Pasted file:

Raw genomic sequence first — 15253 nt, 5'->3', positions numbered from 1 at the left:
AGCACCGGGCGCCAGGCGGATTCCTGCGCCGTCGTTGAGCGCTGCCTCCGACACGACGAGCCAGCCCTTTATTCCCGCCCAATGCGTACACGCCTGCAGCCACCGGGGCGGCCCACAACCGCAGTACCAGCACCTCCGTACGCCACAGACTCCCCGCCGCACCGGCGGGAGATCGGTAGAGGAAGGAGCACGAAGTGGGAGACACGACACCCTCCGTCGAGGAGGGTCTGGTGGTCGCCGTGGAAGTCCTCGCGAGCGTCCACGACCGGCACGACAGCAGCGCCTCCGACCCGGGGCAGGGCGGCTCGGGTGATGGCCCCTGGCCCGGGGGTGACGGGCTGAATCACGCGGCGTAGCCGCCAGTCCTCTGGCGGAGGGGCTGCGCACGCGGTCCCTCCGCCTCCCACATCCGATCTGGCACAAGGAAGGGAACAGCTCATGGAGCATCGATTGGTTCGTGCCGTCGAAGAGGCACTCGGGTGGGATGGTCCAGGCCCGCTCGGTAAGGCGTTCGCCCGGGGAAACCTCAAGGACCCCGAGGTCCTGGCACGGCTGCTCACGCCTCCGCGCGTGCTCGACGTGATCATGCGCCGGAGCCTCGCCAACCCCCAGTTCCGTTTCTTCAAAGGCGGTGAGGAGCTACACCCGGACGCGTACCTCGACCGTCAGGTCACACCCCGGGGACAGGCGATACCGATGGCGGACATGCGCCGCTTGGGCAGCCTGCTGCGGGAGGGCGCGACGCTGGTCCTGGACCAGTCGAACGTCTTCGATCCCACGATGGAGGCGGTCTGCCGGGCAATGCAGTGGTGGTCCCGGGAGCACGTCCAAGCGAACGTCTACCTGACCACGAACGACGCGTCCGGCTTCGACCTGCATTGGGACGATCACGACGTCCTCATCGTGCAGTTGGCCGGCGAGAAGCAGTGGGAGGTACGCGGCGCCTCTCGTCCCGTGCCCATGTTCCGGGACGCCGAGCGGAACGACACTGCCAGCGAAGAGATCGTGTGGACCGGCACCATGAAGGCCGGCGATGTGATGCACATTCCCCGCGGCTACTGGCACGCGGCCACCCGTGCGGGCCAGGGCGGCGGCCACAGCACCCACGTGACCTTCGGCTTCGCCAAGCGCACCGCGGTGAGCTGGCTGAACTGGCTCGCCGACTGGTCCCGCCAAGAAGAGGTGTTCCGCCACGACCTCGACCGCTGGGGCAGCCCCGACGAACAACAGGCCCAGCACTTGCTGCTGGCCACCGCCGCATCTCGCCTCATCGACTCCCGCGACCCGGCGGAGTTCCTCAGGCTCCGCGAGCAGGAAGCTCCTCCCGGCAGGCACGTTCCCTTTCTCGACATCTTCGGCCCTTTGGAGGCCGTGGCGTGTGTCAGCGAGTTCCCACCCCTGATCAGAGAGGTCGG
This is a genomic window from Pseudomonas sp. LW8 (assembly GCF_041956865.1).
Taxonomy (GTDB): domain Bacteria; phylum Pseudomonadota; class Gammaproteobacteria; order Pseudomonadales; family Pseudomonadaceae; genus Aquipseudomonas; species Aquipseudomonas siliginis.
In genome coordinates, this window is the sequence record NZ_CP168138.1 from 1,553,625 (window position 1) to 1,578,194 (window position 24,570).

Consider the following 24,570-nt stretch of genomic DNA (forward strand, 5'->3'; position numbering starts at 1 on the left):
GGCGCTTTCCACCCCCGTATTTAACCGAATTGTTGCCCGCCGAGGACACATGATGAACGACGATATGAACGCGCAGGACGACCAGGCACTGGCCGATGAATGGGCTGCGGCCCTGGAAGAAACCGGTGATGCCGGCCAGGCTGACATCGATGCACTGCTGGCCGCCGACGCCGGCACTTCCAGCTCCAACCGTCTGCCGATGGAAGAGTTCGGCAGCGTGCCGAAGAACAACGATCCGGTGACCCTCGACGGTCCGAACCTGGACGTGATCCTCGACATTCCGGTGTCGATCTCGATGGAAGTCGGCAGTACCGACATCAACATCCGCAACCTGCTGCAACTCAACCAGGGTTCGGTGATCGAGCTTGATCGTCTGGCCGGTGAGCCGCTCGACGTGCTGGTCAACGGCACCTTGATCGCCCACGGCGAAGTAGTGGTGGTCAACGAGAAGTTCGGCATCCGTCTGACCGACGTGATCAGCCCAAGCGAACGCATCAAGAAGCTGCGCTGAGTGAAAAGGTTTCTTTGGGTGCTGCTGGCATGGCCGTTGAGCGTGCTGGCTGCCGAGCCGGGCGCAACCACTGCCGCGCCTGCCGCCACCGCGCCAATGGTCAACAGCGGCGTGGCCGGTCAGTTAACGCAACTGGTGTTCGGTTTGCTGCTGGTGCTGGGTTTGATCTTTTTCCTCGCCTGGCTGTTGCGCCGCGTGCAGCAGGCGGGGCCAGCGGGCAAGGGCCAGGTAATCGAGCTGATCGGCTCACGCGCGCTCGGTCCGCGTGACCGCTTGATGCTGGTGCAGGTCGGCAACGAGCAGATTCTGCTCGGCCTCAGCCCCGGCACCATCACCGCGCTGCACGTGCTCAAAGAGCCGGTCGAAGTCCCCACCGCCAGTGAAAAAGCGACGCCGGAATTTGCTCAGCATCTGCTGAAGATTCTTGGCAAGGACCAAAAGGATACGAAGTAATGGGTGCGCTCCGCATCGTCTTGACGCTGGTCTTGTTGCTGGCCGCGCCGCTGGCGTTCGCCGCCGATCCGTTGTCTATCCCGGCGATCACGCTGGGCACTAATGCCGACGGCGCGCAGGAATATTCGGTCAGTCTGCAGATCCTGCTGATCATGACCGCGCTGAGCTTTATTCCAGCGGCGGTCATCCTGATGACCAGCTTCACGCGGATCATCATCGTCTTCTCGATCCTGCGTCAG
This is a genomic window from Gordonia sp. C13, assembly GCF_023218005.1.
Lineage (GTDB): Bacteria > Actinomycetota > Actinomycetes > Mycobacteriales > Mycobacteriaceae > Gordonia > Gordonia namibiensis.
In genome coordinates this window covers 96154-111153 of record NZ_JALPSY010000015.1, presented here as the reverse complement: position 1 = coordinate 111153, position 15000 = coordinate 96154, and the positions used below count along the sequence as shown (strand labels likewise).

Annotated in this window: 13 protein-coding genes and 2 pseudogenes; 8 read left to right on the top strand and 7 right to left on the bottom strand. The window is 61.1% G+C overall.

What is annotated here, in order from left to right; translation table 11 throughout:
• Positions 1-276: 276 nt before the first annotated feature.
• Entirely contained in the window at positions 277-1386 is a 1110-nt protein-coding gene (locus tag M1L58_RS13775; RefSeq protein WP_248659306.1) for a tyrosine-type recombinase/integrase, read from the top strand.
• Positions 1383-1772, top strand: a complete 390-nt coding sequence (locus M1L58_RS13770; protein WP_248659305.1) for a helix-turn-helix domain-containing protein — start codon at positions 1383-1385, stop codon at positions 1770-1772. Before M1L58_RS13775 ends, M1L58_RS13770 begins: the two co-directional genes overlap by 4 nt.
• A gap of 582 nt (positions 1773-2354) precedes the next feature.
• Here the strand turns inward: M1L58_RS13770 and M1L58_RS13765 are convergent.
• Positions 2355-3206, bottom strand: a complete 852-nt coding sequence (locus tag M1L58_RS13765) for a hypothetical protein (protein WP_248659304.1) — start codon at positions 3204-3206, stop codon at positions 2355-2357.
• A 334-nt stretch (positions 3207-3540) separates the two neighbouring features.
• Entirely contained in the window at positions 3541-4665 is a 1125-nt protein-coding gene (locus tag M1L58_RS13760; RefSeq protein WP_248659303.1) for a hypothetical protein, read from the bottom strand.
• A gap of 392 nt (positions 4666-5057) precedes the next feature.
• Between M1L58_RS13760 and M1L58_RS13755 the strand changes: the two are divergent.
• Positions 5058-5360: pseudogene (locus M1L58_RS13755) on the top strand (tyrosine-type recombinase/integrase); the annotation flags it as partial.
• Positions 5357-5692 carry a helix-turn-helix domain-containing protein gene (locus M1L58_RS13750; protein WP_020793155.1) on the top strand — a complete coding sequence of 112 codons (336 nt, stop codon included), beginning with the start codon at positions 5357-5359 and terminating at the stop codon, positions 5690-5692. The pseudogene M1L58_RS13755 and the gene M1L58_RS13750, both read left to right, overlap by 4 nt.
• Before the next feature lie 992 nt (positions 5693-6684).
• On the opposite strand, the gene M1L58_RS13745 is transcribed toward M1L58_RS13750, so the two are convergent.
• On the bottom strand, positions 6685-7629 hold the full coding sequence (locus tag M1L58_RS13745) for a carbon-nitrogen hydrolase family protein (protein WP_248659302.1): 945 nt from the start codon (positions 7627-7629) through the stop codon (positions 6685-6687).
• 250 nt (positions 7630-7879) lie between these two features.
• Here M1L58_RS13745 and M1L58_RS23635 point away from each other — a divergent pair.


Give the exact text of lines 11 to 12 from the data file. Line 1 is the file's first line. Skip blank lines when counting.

Annotated in this window: 13 protein-coding genes and 2 pseudogenes; 8 read left to right on the top strand and 7 right to left on the bottom strand. The window is 61.1% G+C overall.

What is annotated here, in order from left to right; translation table 11 throughout: